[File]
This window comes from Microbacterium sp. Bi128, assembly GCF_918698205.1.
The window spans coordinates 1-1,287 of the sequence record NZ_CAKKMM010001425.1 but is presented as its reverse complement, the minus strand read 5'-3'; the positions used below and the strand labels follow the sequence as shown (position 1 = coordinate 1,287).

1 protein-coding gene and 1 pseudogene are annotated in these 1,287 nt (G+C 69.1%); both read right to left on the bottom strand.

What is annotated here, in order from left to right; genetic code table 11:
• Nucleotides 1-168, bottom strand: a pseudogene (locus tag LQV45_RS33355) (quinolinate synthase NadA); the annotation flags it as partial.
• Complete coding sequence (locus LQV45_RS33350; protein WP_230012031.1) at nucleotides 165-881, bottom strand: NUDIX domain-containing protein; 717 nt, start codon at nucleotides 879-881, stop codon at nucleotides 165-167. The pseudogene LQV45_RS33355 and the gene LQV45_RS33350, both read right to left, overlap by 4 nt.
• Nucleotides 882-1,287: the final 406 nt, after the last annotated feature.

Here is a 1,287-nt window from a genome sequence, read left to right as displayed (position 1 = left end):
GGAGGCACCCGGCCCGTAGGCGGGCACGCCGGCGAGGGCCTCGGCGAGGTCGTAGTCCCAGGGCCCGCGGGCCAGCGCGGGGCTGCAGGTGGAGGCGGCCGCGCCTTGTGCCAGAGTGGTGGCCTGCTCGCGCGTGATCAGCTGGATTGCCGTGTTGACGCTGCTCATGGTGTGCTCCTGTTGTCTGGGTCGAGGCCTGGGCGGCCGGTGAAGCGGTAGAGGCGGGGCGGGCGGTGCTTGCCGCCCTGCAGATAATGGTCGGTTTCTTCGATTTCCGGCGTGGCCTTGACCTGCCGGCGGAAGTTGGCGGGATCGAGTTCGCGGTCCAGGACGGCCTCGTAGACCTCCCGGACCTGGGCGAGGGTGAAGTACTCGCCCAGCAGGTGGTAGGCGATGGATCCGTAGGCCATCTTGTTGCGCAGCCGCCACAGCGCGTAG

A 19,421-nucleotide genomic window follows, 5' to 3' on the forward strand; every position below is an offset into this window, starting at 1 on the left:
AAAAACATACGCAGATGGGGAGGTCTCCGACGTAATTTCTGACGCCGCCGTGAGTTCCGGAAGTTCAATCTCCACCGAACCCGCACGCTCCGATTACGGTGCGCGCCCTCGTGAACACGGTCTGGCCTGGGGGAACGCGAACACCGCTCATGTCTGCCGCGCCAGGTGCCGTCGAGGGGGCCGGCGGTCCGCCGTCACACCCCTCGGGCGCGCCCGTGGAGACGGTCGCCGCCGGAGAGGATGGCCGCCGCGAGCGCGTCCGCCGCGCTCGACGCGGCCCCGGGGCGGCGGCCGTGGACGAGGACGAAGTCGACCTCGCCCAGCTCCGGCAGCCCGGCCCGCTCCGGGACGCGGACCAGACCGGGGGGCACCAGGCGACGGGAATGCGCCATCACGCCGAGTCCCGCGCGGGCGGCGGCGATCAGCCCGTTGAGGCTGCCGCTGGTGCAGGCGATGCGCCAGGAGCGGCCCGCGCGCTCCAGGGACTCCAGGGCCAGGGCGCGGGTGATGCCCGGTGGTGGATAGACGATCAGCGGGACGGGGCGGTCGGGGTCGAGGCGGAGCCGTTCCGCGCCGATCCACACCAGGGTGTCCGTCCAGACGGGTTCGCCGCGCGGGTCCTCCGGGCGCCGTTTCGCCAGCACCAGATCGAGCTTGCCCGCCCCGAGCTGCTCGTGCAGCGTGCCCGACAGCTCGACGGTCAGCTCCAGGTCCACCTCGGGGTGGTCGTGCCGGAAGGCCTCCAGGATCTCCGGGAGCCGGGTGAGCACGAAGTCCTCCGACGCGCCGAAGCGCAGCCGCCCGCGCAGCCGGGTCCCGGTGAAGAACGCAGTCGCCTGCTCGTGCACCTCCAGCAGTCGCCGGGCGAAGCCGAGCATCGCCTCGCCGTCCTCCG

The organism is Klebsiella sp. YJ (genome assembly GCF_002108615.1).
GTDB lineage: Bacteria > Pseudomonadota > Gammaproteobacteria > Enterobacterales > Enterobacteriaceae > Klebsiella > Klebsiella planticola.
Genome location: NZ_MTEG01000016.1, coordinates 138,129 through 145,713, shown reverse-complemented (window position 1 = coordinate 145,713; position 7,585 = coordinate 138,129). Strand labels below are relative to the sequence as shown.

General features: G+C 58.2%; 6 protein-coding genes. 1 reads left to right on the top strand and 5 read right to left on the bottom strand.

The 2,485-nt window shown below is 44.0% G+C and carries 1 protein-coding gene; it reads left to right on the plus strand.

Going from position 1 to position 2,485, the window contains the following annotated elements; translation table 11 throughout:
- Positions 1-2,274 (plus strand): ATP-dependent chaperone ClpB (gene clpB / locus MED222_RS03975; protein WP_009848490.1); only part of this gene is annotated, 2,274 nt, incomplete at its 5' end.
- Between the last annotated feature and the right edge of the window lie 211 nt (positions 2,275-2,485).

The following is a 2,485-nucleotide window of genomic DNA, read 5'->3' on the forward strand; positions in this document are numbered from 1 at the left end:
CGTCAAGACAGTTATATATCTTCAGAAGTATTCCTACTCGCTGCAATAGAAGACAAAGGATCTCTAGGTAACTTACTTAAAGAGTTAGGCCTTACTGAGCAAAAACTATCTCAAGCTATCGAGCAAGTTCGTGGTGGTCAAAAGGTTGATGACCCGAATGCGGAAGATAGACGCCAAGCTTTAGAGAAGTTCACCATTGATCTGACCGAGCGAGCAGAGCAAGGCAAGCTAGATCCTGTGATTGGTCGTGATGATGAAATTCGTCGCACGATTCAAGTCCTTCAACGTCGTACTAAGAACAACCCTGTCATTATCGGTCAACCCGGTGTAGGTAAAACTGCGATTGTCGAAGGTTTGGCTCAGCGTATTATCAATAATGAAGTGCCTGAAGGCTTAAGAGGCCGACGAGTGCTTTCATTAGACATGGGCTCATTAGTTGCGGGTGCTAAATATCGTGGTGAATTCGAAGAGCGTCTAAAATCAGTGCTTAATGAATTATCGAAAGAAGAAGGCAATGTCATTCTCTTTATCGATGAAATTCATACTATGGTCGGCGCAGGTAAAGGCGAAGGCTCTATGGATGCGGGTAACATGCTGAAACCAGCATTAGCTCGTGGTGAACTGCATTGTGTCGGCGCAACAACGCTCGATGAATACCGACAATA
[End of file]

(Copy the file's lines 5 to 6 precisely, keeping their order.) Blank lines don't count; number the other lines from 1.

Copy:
• Nucleotides 1-168, bottom strand: a pseudogene (locus tag LQV45_RS33355) (quinolinate synthase NadA); the annotation flags it as partial.
• Complete coding sequence (locus LQV45_RS33350; protein WP_230012031.1) at nucleotides 165-881, bottom strand: NUDIX domain-containing protein; 717 nt, start codon at nucleotides 879-881, stop codon at nucleotides 165-167. The pseudogene LQV45_RS33355 and the gene LQV45_RS33350, both read right to left, overlap by 4 nt.